The dollar strengthened to a one- week high on Thursday against the euro as U.S. retail sales advanced in May twice as much as economists forecast, raising speculation the Federal Reserve may increase interest rates from the current 2 percent this year. Although the dollar was cashing in on reduced ECB rate hike expectations, some analysts said markets' Fed expectations were also looking overdone with the possibility of three rate hikes priced in by year-end FEDWATCH.

In U.S. session, the euro was down to 1.5379, on track for its biggest weekly loss in percentage terms since early June 2005. The dollar hit a 3-1/2-month high versus a basket of six major currencies at 74.038 and rose to a session peak of 108.08 against the Japanese yen, near, the highest since late February.

The euro traded weakly versus Japanese yen to 165.65 initially but then rose back to 166.58 in late U.S. session. South Africa's rand weakened against all of the other major currencies as the central bank raised its target lending rate by a half-percentage point to 12 percent, less than the 1 percentage point forecast by most economists. The rand dropped to 8.1500 against the dollar. It has fallen 6 percent since May 30.

The Australian dollar dropped to as low as 0.9327 and 100.54 versus U.S. dollar and Japanese yen respectively after the Bureau of Statistics reported that employers unexpectedly eliminated jobs last month (-19.7K in May versus 37.5K in April).

The U.S. dollar index traded on ICE futures in New York increased as much as 1.1 percent to 74.038, the highest level since Feb. 28, after the retail report.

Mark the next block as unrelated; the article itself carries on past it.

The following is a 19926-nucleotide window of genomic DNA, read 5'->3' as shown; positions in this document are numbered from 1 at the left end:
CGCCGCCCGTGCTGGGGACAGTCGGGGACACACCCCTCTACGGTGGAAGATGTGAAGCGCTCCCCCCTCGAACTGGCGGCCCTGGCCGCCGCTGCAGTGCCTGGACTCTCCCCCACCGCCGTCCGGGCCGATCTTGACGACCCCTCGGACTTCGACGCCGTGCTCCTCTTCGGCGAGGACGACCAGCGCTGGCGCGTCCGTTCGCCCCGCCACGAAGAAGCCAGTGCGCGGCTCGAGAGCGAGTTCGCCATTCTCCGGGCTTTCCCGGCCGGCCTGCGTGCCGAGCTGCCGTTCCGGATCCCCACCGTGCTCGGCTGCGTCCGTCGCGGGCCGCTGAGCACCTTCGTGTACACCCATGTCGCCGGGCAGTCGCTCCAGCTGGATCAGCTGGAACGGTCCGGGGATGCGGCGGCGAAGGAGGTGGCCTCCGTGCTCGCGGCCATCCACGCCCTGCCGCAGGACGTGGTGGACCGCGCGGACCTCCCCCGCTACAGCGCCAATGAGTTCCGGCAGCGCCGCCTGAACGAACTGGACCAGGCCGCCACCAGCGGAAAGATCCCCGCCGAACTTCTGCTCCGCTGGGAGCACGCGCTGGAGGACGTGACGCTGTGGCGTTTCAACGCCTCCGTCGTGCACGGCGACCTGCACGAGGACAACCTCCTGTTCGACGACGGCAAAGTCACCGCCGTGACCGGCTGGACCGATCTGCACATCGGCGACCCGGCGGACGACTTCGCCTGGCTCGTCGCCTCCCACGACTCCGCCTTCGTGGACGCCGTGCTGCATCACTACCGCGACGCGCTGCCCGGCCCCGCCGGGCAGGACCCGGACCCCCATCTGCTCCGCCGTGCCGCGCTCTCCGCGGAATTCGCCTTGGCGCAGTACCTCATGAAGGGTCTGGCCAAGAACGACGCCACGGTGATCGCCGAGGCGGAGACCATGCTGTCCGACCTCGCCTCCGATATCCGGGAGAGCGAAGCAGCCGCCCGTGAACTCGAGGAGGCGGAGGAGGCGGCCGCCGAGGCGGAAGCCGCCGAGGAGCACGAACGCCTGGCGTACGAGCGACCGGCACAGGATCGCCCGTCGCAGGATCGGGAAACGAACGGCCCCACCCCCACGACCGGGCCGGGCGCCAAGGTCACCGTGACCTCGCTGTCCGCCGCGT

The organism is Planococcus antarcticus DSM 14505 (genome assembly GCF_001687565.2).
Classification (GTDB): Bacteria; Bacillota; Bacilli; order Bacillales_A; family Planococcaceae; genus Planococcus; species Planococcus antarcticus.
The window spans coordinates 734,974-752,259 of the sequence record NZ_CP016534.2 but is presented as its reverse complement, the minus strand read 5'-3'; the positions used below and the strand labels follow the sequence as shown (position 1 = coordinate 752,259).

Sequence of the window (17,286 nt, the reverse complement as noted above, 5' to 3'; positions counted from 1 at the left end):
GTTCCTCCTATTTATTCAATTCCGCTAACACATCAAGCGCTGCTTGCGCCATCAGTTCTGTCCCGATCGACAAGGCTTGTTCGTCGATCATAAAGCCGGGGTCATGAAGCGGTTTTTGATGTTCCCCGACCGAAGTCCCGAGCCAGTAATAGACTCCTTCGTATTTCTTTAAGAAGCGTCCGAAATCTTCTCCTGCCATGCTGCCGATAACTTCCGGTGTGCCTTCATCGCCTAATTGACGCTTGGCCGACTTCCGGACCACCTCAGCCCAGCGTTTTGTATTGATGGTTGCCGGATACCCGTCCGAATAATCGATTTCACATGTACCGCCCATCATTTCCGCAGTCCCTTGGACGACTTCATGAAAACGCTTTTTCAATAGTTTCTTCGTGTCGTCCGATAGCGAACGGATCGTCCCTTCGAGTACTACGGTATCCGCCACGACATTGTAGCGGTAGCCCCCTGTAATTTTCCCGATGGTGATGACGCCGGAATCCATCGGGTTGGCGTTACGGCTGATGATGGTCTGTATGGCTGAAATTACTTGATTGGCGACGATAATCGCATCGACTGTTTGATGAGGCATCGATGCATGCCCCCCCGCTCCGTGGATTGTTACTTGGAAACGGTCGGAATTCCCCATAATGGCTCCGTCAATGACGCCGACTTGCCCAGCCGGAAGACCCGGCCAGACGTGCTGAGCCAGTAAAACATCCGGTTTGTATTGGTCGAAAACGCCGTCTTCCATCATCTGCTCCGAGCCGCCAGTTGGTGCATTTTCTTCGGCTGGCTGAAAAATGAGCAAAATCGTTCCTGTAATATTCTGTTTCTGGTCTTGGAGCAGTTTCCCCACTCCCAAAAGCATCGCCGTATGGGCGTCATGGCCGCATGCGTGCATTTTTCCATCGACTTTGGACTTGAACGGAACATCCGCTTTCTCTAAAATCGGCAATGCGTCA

Retail sales increased 1 percent in May as Americans used their tax rebates to shop, the Commerce Department reported (the median forecast was for a 0.5 percent increase). The gain followed a revised 0.4 percent advance the prior month.

The dollar also rose after InBev NV, the world's biggest brewer by volume, offered $46.3 billion in cash for Budweiser maker Anheuser-Busch Cos.

Speculation that Irish voters may not support a new European Union governing treaty in a referendum today weighed on the euro. A defeat would kill the Lisbon agreement, which requires unanimous approval of all 27 EU nations.

The U.S. currency was supported by speculation that finance ministers from the Group of Eight countries might make comments discouraging the currency's decline at meetings in Osaka, Japan, this weekend.

On Friday, economic data releases including New Zealand retail sale, Japan’s industrial production, capacity utilization and later in Asian session, the BOJ report, Germany CPI and HICP data, eurozone labour cost and employment, U.S. consumer price index, real earnings and University of Michigan survey.